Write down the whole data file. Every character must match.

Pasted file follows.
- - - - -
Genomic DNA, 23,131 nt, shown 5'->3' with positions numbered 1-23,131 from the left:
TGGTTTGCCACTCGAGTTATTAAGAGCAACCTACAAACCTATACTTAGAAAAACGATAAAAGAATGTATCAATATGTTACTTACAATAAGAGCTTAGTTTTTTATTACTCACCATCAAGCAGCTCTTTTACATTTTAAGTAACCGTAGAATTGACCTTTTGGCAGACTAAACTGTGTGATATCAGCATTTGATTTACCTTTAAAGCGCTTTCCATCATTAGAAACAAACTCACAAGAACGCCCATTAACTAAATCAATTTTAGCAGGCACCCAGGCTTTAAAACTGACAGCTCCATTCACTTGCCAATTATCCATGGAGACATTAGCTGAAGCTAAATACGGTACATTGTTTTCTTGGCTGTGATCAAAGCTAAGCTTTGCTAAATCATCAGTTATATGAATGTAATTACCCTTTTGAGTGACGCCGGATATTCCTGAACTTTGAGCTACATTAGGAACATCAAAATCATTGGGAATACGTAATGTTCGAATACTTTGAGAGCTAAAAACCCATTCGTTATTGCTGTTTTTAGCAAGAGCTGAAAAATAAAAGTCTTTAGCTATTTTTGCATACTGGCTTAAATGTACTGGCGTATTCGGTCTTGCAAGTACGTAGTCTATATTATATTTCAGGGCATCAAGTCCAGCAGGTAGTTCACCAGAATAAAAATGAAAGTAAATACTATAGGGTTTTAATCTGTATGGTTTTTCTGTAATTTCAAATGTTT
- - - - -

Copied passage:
Genomic DNA, 23,131 nt, shown 5'->3' with positions numbered 1-23,131 from the left:
TGGTTTGCCACTCGAGTTATTAAGAGCAACCTACAAACCTATACTTAGAAAAACGATAAAAGAATGTATCAATATGTTACTTACAATAAGAGCTTAGTTTTTTATTACTCACCATCAAGCAGCTCTTTTACATTTTAAGTAACCGTAGAATTGACCTTTTGGCAGACTAAACTGTGTGATATCAGCATTTGATTTACCTTTAAAGCGCTTTCCATCATTAGAAACAAACTCACAAGAACGCCCATTAACTAAATCAATTTTAGCAGGCACCCAGGCTTTAAAACTGACAGCTCCATTCACTTGCCAATTATCCATGGAGACATTAGCTGAAGCTAAATACGGTACATTGTTTTCTTGGCTGTGATCAAAGCTAAGCTTTGCTAAATCATCAGTTATATGAATGTAATTACCCTTTTGAGTGACGCCGGATATTCCTGAACTTTGAGCTACATTAGGAACATCAAAATCATTGGGAATACGTAATGTTCGAATACTTTGAGAGCTAAAAACCCATTCGTTATTGCTGTTTTTAGCAAGAGCTGAAAAATAAAAGTCTTTAGCTATTTTTGCATACTGGCTTAAATGTACTGGCGTATTCGGTCTTGCAAGTACGTAGTCTATATTATATTTCAGGGCATCAAGTCCAGCAGGTAGTTCACCAGAATAAAAATGAAAGTAAATACTATAGGGTTTTAATCTGTATGGTTTTTCTGTAATTTCAAATGTTT